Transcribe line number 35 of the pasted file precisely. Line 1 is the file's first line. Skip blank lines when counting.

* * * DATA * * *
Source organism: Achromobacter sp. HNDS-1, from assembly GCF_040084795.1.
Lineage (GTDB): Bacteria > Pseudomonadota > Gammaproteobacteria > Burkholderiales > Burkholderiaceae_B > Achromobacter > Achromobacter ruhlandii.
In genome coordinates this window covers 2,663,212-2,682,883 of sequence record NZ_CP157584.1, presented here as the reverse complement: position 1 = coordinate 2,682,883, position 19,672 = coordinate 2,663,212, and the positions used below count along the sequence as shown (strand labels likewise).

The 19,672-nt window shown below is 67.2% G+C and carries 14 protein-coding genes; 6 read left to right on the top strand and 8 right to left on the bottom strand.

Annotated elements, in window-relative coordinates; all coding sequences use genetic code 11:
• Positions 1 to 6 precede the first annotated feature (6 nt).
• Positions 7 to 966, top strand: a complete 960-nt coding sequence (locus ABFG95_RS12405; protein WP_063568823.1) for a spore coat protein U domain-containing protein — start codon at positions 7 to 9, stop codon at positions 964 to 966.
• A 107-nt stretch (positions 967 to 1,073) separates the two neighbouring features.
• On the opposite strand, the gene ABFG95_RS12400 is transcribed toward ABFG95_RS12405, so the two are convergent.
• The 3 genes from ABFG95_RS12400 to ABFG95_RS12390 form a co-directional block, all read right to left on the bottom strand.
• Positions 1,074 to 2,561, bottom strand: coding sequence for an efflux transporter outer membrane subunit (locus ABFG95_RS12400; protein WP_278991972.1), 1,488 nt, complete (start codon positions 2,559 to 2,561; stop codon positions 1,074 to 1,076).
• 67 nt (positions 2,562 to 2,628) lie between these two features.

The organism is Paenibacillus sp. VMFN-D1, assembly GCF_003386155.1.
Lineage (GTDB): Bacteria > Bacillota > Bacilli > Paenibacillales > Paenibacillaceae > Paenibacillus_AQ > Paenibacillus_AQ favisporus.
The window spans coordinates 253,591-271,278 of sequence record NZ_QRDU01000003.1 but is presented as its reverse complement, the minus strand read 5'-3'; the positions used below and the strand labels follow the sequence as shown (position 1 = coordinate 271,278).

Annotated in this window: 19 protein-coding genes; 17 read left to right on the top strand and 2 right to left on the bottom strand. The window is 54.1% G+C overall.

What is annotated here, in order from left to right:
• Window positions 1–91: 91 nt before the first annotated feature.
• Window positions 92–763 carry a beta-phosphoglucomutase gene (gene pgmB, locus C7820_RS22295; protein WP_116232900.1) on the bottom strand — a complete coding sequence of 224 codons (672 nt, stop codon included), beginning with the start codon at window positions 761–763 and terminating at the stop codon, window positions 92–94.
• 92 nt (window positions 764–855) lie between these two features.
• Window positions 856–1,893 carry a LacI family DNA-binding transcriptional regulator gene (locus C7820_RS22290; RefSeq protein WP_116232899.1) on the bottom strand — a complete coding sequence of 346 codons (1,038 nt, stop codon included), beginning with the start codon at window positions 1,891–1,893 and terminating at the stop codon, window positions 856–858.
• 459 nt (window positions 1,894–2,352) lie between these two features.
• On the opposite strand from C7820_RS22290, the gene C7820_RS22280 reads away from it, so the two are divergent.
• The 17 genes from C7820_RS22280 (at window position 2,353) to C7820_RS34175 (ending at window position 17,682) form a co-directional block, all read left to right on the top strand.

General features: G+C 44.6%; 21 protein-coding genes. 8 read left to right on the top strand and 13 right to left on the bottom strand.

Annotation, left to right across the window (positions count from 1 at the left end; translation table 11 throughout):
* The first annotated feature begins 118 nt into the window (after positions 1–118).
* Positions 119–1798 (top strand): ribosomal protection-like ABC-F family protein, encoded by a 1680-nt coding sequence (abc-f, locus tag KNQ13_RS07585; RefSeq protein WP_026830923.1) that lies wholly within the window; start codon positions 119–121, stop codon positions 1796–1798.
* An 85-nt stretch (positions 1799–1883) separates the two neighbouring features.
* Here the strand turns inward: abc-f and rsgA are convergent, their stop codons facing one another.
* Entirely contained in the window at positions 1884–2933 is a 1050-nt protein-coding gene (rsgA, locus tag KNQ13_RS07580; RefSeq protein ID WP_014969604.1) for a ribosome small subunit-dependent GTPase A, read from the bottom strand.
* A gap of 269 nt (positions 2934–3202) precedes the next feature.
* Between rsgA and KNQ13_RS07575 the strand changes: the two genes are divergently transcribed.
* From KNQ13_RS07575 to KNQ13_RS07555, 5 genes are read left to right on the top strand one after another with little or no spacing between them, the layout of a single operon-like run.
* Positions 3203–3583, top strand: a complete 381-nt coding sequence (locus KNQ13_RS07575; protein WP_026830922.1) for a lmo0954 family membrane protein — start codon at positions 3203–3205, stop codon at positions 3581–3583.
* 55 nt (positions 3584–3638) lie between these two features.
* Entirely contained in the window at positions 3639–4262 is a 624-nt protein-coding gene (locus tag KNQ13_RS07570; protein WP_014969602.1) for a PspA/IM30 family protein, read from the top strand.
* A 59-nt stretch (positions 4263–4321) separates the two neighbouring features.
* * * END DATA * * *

* Positions 3203–3583, top strand: a complete 381-nt coding sequence (locus KNQ13_RS07575; protein WP_026830922.1) for a lmo0954 family membrane protein — start codon at positions 3203–3205, stop codon at positions 3581–3583.